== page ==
It could be argued, that Tomobu Itagaki'a Dead or Alive game was the first 3D beat-em up to rival the great Virtua Fighter series in the arcades. Both games were created using Sega's Model 2 hardware, but the DOA alive series gained cult status, thanks to its risque visuals, and deep, more edgier style gameplay. The game was a critical and commercial success both, in the arcades and on the Sega Saturn which solidified Temco's relationship with Sega. In 1998, Dead or Alive 2 was announced for release on both Sega's arcade hardware, the Naomi and for the Dreamcast. As such, the Dreamcast version of DOA2is a direct conversion of the original arcade version; successfully converted due to the similarities between the Dreamcast’s architecture and the NAOMI arcade board.

Dead or Alive 2 LE

The sequel took things to a new level altogether. Everything about the sequel is bigger, better and ahem, bouncier. Unlike the first game, Dead or Alive 2 uses free-roaming battle arenas similar to those seen in Powerstone. Although not quite up to the level of  freedom seen in Capcom's masterpiece, fight mechanics such as the ability to smash your opponent through a church window and continue the fight below, added a new scope in learning tactics and strategies. Of course, beyond the mechanics the real attraction of Dead or Alive 2 was that it featured a shitload of hot women with big boobs who want to fight each other. Oh, and the panty shots. It’s safe to say that “visually”, the game has not lost any of its aesthetic charm, the characters are all highly detailed with fluidly moving bosoms, and their martial arts styles are represented well for those who actually interested in the fighting.

 Gorgeous full colour CD artwork

To be honest though, if you're after a bit of titilation then you’re better off getting a premium subscription to YouPorn and a selection of oils, than fork out $60 to look at CGI titties on your Dreamcast. Still, it’s no understatement to say that back in the day this was the bees knees in terms of visuals and the title that set the standard for high resolution 3D graphics (especially when played through VGA). The attention the title received in the gaming press for being one of the first 3rd party Naomi titles for the DC was quite amazing, and rightly so. The stills really do not do it justice; this was clearly the time when real-time graphics finally were able to look as good as pre-rendered images. The backgrounds in particular have had a lot of attention paid to them and are much bigger than normal 3D fighting games, allowing for an aggressive fighting approach.

                                                The appeal of DOA is obvious

The mechanics of DOA also displays the title's Virtua Fighter roots; almost every move in the game has a corresponding counter-attack, and every counter has a counter and in order to successfully block an attack, you must be able to tell where the attack is coming in (low, medium or high attack). The same is said about counters, and if your timing is off, you will be left open to a brutal assault. With counters being so damaging, and even simple parrying requiring you to judge the height of the incoming attack, button-mashers will be left in the dust. While on one hand, this makes the game easy for beginners to pick up, it also makes for a much, much more rewarding experience for those who put in the time to learn the game and master the characters. There are the usual verses modes, a tag team battle mode, and the main story quest to play through. The story mode, matches the game’s eye-catching visuals by having a nonsensical story reminiscent of a porno movie. The sound too, is a bit lacking with a clichéd techno soundtrack, that doesn’t really lend itself to the gameplay and is better off muted.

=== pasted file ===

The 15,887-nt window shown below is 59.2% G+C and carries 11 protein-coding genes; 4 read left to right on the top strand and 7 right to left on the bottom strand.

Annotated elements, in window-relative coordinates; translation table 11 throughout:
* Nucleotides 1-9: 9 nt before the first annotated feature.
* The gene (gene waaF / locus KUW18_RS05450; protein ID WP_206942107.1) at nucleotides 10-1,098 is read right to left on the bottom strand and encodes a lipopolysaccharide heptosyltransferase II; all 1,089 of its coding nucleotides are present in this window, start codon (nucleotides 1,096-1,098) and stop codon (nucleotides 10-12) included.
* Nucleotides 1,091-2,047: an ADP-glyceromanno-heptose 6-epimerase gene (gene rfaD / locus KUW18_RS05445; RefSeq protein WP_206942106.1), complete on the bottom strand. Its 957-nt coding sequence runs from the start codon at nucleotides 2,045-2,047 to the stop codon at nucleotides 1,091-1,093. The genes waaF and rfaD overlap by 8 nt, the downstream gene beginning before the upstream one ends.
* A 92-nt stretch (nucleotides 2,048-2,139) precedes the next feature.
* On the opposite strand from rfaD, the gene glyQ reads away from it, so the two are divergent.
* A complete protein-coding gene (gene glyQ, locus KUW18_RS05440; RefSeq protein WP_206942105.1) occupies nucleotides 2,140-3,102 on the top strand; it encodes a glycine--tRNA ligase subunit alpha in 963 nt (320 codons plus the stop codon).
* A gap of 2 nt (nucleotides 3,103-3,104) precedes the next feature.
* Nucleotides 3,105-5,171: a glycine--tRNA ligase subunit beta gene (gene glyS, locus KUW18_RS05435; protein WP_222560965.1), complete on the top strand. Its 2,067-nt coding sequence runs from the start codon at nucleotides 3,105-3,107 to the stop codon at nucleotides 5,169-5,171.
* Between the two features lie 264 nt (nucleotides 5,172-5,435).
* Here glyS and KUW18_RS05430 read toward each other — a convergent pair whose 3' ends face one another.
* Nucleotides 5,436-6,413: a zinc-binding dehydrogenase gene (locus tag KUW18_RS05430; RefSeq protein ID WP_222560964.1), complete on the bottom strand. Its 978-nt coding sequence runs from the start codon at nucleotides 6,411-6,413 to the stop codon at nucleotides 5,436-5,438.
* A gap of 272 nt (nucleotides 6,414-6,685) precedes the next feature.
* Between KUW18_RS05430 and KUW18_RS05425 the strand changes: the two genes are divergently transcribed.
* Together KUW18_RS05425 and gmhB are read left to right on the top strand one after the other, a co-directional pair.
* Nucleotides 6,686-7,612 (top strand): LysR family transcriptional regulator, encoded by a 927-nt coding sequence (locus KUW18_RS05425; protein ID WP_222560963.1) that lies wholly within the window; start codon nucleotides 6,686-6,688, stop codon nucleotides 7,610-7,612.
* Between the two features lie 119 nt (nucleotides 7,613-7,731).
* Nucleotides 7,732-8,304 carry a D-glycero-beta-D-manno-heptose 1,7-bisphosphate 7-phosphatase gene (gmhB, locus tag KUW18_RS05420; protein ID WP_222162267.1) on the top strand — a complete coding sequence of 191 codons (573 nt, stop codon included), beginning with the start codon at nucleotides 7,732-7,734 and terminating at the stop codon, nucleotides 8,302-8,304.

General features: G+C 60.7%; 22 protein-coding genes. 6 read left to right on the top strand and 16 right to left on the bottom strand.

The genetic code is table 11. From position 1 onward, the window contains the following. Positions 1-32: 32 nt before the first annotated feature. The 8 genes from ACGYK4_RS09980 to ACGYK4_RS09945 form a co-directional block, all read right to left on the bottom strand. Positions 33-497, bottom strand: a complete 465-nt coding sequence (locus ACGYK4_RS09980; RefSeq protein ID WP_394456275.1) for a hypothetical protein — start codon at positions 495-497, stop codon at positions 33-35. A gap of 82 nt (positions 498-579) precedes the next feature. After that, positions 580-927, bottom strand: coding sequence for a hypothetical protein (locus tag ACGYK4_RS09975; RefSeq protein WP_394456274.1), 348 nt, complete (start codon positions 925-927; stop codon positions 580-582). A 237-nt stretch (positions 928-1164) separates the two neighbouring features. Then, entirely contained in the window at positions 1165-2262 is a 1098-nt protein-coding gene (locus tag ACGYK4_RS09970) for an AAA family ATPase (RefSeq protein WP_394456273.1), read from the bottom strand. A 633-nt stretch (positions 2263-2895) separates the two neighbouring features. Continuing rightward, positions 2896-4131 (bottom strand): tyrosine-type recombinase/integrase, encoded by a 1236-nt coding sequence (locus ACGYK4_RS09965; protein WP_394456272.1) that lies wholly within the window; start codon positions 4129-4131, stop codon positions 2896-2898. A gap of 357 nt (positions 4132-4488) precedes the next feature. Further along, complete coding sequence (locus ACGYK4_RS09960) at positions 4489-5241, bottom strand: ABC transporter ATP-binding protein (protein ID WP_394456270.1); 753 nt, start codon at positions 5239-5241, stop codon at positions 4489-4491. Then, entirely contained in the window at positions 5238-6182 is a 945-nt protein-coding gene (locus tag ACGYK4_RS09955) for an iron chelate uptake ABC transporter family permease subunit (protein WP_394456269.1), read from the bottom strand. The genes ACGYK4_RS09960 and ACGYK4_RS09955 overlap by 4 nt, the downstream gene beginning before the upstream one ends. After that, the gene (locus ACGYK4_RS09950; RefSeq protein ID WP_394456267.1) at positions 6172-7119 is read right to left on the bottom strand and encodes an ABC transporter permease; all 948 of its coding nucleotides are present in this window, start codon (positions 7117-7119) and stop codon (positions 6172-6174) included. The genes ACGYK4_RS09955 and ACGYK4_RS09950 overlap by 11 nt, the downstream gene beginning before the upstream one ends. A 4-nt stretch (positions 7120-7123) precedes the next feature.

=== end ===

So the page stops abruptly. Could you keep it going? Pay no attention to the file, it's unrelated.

Visually, the game even trumps the mighty Soul Calibur

Interestingly, DOA2 is one of those rare Japanese games that in that it was released in the West before it was in Japan. As such, the Japanese version is significantly different and features extra endings, costumes and music, as well as two unlockable characters (Bayman from the first game, and the boss character Tengu). Of course, the highlight for the Japanese was the Kazumi naked intro were the bosomed beauty appears in a skin colored costume. There was also a "Limited Edition" released simultaneously with a different cover, fully coloured disc and a gallery mode added to the game.

 Get the Japanese version if you want the limited edition boob tube version

Dead or Alive was a true milestone for the Dreamcast and proved that the console could go toe-to-toe against the supposedly superior hardware of the PS2. The version of DOA2 for the PS2 infamously suffered from extremely jaggy visuals, lower resolution and sloppy controls as the designers struggled with the new hardware (for more on the differences check out Alex in Wonderland's DOA2 Comparison. It could be argued that the series never really moved out of the shadow of the second game, and with everything clicking together so faultlessly, you can see why.

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